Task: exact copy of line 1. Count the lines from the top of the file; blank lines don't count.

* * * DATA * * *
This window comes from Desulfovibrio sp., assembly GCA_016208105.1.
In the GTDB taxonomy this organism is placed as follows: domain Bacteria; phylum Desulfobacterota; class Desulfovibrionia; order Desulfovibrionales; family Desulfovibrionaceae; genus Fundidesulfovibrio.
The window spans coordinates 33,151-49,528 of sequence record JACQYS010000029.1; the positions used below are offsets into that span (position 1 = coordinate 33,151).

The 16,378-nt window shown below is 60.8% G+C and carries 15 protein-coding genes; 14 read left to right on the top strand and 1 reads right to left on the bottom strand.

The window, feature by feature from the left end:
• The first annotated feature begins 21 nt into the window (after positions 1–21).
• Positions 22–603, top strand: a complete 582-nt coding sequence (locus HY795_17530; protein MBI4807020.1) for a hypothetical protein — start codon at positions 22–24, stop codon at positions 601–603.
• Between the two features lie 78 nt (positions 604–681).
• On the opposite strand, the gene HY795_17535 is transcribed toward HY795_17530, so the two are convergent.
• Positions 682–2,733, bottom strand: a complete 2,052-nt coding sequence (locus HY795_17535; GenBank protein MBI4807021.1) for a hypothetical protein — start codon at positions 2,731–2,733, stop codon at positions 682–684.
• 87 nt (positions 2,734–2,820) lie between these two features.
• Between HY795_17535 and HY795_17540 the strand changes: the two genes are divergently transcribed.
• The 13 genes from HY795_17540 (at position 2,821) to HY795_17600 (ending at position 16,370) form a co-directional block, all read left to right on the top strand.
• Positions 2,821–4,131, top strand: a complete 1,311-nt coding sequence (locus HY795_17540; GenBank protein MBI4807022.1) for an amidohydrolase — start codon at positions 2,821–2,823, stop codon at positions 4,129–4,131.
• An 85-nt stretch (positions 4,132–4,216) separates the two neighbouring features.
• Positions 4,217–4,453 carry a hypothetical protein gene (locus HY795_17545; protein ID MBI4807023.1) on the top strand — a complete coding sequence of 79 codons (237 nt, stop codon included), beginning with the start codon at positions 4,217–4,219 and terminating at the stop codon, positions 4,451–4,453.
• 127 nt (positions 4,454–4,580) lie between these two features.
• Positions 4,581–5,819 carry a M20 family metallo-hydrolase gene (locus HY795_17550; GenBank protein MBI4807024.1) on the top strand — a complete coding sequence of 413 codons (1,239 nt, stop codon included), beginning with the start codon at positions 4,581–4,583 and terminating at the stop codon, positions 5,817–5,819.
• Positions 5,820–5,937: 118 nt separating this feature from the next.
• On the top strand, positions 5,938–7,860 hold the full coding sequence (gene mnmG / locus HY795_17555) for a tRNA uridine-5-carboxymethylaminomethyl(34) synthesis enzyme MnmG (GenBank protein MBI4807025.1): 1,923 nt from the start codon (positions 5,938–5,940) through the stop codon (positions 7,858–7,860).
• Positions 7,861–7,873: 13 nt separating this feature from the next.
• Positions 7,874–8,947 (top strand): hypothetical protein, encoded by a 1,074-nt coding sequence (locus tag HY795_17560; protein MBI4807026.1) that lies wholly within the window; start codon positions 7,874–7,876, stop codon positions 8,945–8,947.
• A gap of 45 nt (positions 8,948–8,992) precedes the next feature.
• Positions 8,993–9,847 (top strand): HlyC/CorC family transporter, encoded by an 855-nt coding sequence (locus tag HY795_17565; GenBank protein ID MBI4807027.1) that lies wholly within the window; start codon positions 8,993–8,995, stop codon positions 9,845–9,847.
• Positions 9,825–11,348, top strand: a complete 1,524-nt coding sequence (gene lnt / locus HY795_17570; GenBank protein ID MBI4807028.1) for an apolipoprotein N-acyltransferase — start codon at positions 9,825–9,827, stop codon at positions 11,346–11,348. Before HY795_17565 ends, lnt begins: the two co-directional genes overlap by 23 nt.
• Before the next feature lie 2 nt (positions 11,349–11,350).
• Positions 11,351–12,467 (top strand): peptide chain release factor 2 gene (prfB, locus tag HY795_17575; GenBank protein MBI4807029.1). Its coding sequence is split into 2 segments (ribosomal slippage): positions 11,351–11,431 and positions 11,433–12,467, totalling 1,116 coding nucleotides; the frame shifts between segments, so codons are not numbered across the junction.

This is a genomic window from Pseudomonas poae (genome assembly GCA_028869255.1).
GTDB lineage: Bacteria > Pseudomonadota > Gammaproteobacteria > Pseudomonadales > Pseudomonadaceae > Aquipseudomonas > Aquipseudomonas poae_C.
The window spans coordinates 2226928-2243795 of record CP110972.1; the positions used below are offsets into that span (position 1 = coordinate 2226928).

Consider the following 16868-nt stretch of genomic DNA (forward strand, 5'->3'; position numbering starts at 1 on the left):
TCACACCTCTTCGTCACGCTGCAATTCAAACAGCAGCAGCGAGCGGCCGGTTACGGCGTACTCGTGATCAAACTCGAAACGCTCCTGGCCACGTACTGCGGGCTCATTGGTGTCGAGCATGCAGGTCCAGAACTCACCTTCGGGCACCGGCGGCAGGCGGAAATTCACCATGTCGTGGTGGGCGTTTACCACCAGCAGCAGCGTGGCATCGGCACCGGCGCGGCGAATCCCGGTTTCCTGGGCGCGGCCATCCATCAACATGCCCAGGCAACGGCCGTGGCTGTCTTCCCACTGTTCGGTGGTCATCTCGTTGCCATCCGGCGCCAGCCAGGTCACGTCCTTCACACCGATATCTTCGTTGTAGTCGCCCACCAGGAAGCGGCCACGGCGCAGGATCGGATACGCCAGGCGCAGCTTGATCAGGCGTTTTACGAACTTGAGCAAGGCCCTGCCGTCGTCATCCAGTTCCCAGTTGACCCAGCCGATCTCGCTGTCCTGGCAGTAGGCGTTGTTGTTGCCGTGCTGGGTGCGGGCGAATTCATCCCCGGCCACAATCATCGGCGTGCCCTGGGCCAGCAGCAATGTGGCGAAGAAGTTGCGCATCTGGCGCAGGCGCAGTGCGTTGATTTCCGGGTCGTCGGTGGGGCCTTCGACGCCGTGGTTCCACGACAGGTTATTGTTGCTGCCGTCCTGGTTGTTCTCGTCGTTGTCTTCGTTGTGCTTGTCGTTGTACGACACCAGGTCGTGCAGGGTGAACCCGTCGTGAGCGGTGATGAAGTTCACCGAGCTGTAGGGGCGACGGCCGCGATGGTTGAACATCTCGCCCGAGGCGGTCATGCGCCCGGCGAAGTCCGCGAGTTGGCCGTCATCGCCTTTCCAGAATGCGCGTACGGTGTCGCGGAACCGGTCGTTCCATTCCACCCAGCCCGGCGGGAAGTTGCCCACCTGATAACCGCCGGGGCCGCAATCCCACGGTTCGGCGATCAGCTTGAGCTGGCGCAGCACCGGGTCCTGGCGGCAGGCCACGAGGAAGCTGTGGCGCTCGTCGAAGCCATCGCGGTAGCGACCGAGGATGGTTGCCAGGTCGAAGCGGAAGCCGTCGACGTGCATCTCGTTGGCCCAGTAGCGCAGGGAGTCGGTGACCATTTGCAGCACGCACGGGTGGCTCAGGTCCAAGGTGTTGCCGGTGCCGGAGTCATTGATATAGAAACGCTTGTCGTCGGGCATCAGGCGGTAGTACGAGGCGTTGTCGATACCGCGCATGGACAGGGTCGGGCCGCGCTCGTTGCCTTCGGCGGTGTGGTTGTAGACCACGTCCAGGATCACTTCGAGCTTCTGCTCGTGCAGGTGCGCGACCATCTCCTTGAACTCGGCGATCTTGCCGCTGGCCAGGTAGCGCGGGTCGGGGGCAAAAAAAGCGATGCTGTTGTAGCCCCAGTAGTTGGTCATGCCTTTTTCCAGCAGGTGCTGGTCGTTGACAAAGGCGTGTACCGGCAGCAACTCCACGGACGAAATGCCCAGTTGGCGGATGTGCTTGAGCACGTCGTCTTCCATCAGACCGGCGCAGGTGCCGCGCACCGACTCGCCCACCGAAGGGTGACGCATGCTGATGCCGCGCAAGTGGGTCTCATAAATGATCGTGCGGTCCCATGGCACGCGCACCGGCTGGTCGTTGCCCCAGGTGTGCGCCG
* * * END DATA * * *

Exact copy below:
This window comes from Desulfovibrio sp., assembly GCA_016208105.1.